During the following years, science faculties would be created at Venezuela’s largest universities: Universidad Central de Venezuela in 1958 and Universidad de los Andes in 1969. One year later, in 1970 the strongly technology and science-oriented Universidad Simón Bolívar, was founded. During this time, research facilities bloomed all around Venezuelan universities, most of their scientific production was aimed at developing a capable personnel to exploit the recently nationalized oil industry.

The Venezuelan scientific community also organized and gained influence inside the Venezuelan government.

The Venezuelan scientific community also organized and gained influence inside the Venezuelan government, prompting the creation of several grants and funding systems that allowed many scientists to pursue new research lines, such as the aforementioned Gran Mariscal de Ayacucho scholarships that gave many the opportunity to be trained in top universities around the world. Venezuelan scientists also co-published works with world-renowned researchers from the U.S. and Europe.  Probably the most famous case of success during this time is that of Jacinto Convit, a very talented man whose work has been greatly overestimated, but who received the Prince of Asturias Prize in 1987 and was nominated for the Nobel one year later.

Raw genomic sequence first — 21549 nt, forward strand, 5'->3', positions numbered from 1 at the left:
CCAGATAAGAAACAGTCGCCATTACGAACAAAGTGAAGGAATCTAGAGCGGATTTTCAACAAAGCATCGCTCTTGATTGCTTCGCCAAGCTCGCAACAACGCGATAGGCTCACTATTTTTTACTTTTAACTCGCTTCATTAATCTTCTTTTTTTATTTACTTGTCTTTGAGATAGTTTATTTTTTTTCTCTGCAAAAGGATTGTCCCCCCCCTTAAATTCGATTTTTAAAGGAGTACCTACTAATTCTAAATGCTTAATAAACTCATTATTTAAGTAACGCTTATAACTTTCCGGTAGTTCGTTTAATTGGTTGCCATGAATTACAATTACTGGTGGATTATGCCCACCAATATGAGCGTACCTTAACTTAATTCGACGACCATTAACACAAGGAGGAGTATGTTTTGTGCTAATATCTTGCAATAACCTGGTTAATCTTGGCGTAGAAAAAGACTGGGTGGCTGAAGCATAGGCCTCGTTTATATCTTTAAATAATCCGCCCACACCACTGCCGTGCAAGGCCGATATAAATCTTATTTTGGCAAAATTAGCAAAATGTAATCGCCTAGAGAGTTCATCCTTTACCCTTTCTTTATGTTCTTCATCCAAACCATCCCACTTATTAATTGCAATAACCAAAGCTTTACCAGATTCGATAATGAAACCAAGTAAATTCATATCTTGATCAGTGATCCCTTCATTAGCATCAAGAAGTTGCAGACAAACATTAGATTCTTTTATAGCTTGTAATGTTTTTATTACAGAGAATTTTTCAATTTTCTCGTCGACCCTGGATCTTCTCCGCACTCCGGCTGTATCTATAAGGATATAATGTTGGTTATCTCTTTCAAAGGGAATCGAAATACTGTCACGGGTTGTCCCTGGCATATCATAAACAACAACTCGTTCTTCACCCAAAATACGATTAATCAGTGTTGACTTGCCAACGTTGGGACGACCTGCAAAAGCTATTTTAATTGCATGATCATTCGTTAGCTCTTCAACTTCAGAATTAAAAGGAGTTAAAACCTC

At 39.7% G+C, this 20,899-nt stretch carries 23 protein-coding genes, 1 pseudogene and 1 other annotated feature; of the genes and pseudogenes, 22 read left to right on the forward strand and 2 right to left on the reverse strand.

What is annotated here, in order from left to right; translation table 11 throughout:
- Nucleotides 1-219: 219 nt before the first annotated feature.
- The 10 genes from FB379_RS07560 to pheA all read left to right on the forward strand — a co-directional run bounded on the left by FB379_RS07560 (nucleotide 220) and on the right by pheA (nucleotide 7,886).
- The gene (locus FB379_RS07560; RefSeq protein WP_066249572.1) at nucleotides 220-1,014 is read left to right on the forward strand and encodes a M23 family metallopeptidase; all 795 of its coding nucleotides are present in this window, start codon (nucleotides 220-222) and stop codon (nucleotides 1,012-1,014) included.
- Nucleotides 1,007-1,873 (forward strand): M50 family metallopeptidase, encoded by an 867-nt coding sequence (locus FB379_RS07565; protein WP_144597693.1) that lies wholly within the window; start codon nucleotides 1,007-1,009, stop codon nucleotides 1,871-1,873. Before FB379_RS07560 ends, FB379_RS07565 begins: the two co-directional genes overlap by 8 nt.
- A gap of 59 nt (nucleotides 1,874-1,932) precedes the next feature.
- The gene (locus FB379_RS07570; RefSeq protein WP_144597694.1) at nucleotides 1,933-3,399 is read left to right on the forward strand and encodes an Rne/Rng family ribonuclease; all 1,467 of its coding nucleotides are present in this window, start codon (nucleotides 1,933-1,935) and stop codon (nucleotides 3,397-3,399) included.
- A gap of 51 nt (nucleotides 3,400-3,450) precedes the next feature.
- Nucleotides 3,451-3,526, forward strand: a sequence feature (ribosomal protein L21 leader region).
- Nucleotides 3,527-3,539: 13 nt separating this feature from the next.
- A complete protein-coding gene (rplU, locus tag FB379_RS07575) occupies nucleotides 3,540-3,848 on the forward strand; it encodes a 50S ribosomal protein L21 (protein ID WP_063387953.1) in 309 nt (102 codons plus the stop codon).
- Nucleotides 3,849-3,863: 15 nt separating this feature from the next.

Despite these efforts, the economic problems that started hitting Venezuela in the late 80s, along with the incapacity to develop a strong privately-funded market for science development and commercialization, limited further scientific research in the country during the 90s. After a brief resurgence fueled by the high price of oil during Chávez’s first years, scientific production in Venezuela is now in free fall, the country ranks well below countries like Colombia or Cuba in most scientific production indexes, and alarmingly, producing less scientific material every year.